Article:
Mikhail Fridman says sanctioned oligarchs like him have no influence on Putin and it would be ‘suicide’ to challenge him on Ukraine


Billionaire Mikhail Fridman says sanctioned Russian oligarchs like him have no influence over Putin.The West is targeting powerful Russians thought to be close to Putin to try and exert pressure on him.”To say anything to Putin against the war …would be kind of suicide,” Fridman told Bloomberg.

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Email address By clicking ‘Sign up’, you agree to receive marketing emails from Insider as well as other partner offers and accept our Terms of Service and Privacy Policy .The oligarch Mikhail Fridman says none of the Russian business elites targeted by Western sanctions have any real influence over President Vladimir Putin.

Following the invasion of Ukraine, the US, EU, and UK sanctioned many rich Russians perceived to be close to Putin, attempting to put pressure on him to end the war.

Financier Fridman, who now runs LetterOne, a private equity firm, has been sanctioned by the UK and EU.At the time of the EU sanctions, Fridman told Reuters that it was “groundless and unfair.” He has not been sanctioned by the US.

In an interview with Bloomberg Businessweek published Thursday, Fridman said Russian oligarchs have no power to influence Putin and that none of them would dare challenge him over the invasion.

“The power distance between Mr.

Putin and anybody else is like the distance between the Earth and the cosmos,” he said, adding he had often met with Putin in groups of business leaders rather than one-on-one.

“To say anything to Putin against the war, for anybody, would be kind of suicide.”

A number of oligarchs, including Fridman, have called for an end to an invasion.Such calls have so far fallen on deaf ears in Moscow.

Experts previously told Insider that Putin is unconcerned by criticism, and only his tiny inner circle have his ear.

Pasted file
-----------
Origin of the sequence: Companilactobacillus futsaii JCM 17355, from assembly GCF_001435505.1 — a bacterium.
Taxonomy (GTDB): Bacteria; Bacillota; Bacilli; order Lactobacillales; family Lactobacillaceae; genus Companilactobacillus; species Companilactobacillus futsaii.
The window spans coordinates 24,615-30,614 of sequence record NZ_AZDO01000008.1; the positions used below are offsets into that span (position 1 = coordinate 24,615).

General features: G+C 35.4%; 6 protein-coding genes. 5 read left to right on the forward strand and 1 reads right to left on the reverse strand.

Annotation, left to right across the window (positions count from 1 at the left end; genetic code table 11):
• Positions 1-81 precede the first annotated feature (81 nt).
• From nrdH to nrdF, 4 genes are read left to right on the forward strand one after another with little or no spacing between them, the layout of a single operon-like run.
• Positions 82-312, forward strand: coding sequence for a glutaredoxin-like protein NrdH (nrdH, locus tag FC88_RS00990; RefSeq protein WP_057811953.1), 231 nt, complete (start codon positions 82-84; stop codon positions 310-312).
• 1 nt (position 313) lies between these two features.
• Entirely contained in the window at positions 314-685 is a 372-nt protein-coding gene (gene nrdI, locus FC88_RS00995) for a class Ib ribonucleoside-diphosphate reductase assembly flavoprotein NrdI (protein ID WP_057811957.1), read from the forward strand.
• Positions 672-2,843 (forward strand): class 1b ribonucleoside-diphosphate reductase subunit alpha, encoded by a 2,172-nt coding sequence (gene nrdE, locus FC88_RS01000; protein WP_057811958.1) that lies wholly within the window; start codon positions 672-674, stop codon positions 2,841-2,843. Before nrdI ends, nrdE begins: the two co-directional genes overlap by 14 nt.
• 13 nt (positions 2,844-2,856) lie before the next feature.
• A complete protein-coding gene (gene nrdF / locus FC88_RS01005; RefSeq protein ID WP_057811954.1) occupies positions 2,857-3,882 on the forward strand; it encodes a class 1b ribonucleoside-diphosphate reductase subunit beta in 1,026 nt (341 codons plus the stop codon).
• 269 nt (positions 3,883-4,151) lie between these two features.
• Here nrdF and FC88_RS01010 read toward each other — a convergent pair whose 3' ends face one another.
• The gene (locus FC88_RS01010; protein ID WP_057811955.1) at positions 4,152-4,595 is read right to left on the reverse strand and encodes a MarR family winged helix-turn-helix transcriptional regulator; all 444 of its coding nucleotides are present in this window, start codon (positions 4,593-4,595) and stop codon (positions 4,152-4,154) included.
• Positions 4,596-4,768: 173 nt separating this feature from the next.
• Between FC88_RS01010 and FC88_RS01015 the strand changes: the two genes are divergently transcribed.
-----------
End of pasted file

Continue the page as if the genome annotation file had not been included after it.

“You’d need other oligarchs who are a lot closer to Putin to be dissenting.It would have to be enough to break that loyalty they’ve had for 20 years,” Emily Ferris, a research fellow at London’s Royal United Services Institute, told Insider.

“We’re talking about [people like] the head of Rosneft, Igor Sechin, a real heavyweight who could pull people in behind him.”

Fridman, who was raised in the Soviet Union in what is now the Ukrainian city of Lviv, said that the EU misunderstands how power works in Russia.

“I’ve never been in any state company or state position,” he said.

“If the people who are in charge in the EU believe that because of sanctions, I could approach Mr.

Putin and tell him to stop the war, and it will work, then I’m afraid we’re all in big trouble.That means those who are making this decision understand nothing about how Russia works.And that’s dangerous for the future.”

After Russia’s invasion of Ukraine, Fridman’s wealth dropped from $14 billion to $10 billion, Bloomberg said.

Fridman estimated that his living allowance, due to UK sanctions, is around £2,500 ($3,300) per month, Bloomberg Businessweek reported.

“Maybe I should clean the house myself,” he said.

“That’s fine.I used to live in a small dormitory room with four men when I was a student, but after 35 years it’s unexpected.”

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